Let’s put an end to lip service and feed the world [Irish Examiner]
Monday, 18 Oct 2010
THIS weekend marks World Food Day (October 16) and UN Day for the Eradication of Poverty (October 17).
Sceptics may argue that such international days are simply occasions for more talk and handwringing, but I think it is important, especially in these days of unremitting doom and gloom about our own financial woes, to consider the global picture and how we fit into it.
The drive to eradicate world poverty and hunger are firmly on the national and international agenda – just as they have been for many years as politicians the world over continue to give little more than lip service to the needs of the world’s poor.
At the turn of the millennium more than 150 world leaders, including 100 heads of state, gave renewed hope to the world, especially the poor and the hungry, by promising they would fund programmes and partnerships that would offer the poor and their children a brighter future.
There is nothing like a big occasion or the attention of the world’s media to bring brave words and big promises from politicians, but delivering on these promises is often a different kettle of fish. So it has proved with delivery of the eight millennium development goals promised a decade ago.
Some progress has been made but there is still much to be done to alleviate the suffering of the many hundreds of millions of people living in poverty and hunger. According to the UN, the number of hungry people in the world this year is 925 million.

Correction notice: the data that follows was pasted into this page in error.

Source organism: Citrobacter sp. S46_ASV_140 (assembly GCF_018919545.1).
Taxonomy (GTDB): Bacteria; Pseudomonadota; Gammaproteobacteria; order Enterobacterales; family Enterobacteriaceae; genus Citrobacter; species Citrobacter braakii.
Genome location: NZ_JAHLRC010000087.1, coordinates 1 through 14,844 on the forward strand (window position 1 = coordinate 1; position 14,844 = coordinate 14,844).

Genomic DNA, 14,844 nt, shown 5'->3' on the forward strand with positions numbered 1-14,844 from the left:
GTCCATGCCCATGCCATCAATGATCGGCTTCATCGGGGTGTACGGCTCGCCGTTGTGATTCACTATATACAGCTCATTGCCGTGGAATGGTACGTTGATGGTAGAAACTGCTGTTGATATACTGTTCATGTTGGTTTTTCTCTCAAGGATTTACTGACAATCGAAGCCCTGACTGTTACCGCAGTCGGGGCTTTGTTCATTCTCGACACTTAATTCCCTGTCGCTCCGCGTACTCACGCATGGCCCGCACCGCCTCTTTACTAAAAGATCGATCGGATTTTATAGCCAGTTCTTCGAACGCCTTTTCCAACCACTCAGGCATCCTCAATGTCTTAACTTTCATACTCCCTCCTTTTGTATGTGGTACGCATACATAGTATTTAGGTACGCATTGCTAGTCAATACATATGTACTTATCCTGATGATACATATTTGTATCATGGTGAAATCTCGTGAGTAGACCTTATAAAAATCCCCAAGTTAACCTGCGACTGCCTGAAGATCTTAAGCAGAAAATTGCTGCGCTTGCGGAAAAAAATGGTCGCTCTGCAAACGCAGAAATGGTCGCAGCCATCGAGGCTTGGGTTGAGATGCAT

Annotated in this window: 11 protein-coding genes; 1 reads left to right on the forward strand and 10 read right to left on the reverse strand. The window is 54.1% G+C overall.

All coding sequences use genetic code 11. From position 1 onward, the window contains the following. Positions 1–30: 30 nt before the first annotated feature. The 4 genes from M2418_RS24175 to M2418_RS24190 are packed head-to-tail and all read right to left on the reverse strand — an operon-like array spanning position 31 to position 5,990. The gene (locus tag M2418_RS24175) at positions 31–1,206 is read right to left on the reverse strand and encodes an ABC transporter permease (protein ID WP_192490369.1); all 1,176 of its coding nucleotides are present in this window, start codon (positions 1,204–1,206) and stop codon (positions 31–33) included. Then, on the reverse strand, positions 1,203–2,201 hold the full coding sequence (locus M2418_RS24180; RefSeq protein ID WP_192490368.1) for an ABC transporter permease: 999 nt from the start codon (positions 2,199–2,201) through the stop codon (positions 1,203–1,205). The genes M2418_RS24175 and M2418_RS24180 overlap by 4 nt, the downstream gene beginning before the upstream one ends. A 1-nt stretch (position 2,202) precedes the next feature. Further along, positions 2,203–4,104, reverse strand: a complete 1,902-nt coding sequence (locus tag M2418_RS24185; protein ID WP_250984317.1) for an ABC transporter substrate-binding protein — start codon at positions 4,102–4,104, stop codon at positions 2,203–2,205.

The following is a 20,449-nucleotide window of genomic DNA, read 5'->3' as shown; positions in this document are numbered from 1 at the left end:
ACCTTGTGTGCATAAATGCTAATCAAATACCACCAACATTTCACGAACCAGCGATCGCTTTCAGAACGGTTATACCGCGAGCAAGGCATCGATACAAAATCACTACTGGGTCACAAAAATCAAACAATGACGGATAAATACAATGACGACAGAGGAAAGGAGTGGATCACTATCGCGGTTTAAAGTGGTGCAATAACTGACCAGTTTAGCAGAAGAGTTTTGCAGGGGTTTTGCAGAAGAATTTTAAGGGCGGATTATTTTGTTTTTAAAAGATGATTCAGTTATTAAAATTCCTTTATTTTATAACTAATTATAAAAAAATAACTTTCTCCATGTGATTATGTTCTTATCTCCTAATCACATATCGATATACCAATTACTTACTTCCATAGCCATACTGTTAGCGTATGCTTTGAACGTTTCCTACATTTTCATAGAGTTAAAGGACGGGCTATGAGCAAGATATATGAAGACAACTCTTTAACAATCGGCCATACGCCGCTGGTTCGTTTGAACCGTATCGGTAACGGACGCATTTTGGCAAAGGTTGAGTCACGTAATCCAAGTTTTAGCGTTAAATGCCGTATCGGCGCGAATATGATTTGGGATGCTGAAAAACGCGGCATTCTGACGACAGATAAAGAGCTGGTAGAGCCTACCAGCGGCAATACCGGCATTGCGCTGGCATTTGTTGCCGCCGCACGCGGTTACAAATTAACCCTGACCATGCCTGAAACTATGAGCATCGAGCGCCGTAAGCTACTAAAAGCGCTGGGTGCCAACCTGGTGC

That means we are way off the target of halving the numbers of poor and hungry people by 2015, which is the first of the eight millennium development goals. Of course the question is what to do to get back on track to achieving the millennium goals?
There has been much debate on this issue. But talk is cheap and, as we are constantly being reminded, the international economy has taken a nosedive.
While the debate continues the poor continue to suffer the pain and indignity of hunger, pain and suffering of every imaginable kind.
Hundreds of millions of children are denied their basic rights to education, healthcare and protection from exploitation and abuse. Each and every day thousands of them die of preventable causes. The average citizen would be wrong to assume there is nothing he or she can do about these and other obscenities which continue to cause so much human misery. Everyone of us can be a champion for the poor in some way.
Apart from making donations to a favourite charity we also have the right to make representations to our elected representatives. I would therefore urge everyone to contact their TDs and senators to voice their concern for the world’s poor.
If politicians hear enough from their constituents about their concerns for the less well off of this world, then perhaps they will insist this country honours the promises we made at the UN a decade ago. Dóchas, the umbrella organisation which represents many of Ireland’s development organisations, has established a website, www.actnow2015.ie where readers can email their TDs or senators.
126 Lr Baggot Street
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